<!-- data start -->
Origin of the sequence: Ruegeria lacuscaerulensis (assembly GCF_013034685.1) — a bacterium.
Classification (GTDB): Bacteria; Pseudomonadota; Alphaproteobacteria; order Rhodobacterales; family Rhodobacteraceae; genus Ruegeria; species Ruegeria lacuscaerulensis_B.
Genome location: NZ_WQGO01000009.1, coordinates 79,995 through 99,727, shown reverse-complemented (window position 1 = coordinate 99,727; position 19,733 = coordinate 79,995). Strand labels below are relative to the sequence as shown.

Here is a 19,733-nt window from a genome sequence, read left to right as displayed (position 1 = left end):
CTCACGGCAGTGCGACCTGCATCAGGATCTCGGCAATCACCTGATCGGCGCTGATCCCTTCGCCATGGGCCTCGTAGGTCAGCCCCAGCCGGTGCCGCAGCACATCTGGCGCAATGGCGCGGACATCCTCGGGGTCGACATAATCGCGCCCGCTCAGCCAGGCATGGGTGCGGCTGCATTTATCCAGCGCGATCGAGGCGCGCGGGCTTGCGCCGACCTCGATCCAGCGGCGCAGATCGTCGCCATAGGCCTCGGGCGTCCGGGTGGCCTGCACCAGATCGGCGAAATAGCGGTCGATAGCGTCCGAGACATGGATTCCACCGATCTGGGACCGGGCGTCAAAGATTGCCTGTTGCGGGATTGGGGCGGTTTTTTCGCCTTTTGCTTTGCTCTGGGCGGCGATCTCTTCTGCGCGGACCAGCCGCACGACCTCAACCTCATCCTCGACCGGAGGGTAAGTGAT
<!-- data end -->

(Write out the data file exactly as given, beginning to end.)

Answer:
Origin of the sequence: Ruegeria lacuscaerulensis (assembly GCF_013034685.1) — a bacterium.
Classification (GTDB): Bacteria; Pseudomonadota; Alphaproteobacteria; order Rhodobacterales; family Rhodobacteraceae; genus Ruegeria; species Ruegeria lacuscaerulensis_B.
Genome location: NZ_WQGO01000009.1, coordinates 79,995 through 99,727, shown reverse-complemented (window position 1 = coordinate 99,727; position 19,733 = coordinate 79,995). Strand labels below are relative to the sequence as shown.

Here is a 19,733-nt window from a genome sequence, read left to right as displayed (position 1 = left end):
CTCACGGCAGTGCGACCTGCATCAGGATCTCGGCAATCACCTGATCGGCGCTGATCCCTTCGCCATGGGCCTCGTAGGTCAGCCCCAGCCGGTGCCGCAGCACATCTGGCGCAATGGCGCGGACATCCTCGGGGTCGACATAATCGCGCCCGCTCAGCCAGGCATGGGTGCGGCTGCATTTATCCAGCGCGATCGAGGCGCGCGGGCTTGCGCCGACCTCGATCCAGCGGCGCAGATCGTCGCCATAGGCCTCGGGCGTCCGGGTGGCCTGCACCAGATCGGCGAAATAGCGGTCGATAGCGTCCGAGACATGGATTCCACCGATCTGGGACCGGGCGTCAAAGATTGCCTGTTGCGGGATTGGGGCGGTTTTTTCGCCTTTTGCTTTGCTCTGGGCGGCGATCTCTTCTGCGCGGACCAGCCGCACGACCTCAACCTCATCCTCGACCGGAGGGTAAGTGAT